The seabed is critically important to a healthy and resilient marine ecosystem. Seabed habitats are nursery grounds, where commercially-important fish species grow and thrive. Tragically, Shifting Baseline Syndrome also affects policymakers. Commercial sea fishing goes back centuries, industrial fishing was already active sixty years ago. But so many of our global laws, policies and management measures for fishing are based on data that is only 20 or 40 years old. To be clear, I am not against fishing. I understand that over one billion people rely on fish for their primary source of protein and food security is a pressing global issue. I also understand the key role that fishermen play in communities the world over, but there are many types of fishermen. Making a livelihood and feeding a community is a completely different thing to industrial exploitation for profit. Currently, an industry dictates what happens to a global commons because of the opacity and lack of public understanding of what’s happening to our oceans.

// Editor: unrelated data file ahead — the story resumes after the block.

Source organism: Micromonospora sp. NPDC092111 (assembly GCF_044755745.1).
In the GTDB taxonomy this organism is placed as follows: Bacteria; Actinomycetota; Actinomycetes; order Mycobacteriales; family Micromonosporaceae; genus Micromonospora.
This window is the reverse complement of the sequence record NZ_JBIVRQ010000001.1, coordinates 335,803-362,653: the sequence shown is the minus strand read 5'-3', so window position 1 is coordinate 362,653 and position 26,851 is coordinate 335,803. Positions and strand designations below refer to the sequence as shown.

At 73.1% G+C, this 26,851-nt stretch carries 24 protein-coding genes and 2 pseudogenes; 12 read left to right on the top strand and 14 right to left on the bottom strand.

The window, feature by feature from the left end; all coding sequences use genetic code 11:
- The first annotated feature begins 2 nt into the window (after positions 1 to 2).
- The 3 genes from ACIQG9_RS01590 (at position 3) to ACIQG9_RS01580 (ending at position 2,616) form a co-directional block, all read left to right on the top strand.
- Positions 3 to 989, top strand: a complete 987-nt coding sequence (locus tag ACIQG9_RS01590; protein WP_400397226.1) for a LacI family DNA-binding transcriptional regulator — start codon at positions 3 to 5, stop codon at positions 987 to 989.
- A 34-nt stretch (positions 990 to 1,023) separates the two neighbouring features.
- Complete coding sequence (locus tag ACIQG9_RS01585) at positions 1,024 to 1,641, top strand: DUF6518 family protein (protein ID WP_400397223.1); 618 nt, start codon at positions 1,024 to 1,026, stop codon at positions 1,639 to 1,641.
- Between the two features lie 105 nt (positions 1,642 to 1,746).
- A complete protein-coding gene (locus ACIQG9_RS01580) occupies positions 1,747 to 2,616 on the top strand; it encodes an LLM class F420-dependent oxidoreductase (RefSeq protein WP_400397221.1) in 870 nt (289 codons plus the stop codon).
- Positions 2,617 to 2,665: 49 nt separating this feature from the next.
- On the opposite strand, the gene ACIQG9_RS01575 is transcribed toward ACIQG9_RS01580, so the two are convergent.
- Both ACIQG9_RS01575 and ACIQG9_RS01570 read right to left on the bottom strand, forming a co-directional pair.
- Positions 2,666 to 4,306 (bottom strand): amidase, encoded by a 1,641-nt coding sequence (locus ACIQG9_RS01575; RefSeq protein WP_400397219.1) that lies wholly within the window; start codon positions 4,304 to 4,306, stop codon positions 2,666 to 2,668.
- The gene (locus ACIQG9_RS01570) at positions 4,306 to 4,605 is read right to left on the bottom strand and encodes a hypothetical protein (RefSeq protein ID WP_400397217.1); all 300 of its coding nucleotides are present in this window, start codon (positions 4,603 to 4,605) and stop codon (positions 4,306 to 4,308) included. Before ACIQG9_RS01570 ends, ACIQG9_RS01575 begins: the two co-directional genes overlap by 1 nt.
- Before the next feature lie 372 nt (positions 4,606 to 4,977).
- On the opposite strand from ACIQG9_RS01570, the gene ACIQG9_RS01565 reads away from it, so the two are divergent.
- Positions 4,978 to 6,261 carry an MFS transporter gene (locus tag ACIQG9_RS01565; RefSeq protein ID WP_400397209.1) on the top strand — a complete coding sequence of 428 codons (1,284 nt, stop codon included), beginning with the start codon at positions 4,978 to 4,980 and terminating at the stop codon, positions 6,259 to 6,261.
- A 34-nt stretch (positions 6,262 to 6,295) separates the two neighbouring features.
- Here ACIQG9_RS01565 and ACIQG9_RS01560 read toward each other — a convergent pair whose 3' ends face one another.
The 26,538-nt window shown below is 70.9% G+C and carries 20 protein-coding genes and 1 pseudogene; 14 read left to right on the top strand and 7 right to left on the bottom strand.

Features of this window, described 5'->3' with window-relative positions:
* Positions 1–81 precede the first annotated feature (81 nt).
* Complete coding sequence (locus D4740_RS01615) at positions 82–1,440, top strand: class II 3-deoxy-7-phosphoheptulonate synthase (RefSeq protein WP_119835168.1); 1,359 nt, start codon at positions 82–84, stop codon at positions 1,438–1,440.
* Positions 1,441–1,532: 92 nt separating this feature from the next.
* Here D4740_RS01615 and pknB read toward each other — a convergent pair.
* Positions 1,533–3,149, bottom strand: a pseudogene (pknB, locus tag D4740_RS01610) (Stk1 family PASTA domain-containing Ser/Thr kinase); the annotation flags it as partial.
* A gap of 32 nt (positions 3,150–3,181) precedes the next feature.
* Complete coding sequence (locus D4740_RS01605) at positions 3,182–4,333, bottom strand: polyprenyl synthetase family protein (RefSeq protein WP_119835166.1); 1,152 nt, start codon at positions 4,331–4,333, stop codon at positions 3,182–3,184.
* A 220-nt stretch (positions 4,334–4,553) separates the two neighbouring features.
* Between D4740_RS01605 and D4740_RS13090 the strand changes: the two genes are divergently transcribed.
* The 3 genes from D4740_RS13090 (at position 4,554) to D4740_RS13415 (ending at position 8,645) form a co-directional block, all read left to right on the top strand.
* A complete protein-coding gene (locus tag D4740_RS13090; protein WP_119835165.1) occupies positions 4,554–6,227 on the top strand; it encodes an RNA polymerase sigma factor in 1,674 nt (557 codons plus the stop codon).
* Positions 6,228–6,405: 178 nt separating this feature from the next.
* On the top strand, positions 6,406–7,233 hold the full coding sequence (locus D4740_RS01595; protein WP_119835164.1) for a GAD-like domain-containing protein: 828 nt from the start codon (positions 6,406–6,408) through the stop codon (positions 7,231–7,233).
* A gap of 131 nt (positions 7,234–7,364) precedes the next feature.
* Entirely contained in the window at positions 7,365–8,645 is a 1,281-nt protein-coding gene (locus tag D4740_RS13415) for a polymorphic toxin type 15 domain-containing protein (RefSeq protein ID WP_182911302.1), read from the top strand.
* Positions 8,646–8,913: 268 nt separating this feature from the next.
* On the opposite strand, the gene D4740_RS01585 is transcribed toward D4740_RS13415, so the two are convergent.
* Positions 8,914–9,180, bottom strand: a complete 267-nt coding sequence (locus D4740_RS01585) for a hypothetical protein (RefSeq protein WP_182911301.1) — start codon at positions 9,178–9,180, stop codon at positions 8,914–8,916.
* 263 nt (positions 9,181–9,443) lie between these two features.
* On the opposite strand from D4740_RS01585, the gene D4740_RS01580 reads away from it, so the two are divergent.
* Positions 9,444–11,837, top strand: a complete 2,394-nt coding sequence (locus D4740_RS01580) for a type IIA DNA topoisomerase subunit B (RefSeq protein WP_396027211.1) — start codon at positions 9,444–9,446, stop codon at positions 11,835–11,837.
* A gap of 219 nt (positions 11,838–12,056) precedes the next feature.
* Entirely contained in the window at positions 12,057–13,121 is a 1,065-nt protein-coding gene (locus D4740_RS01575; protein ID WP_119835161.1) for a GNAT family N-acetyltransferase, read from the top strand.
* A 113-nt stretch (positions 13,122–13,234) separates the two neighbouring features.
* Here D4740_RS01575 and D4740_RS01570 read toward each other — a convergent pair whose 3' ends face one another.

At a UK domestic level, bottom trawling and dredging remains allowed in over 95% of Marine Protected Areas. Furthermore, analysis of fishing vessel tracking data by Oceana and Global Fishing Watch found that bottom trawling and dredging happens in 71 out of 73 offshore marine protected areas around the UK. At a European level, a study found that bottom trawling is taking place in 59% of European Union MPAs. People outside our small community of conservationists may find this surprising. Most of my friends in the surfing community have no idea that this is happening in a place where we spend such a significant part of our lives.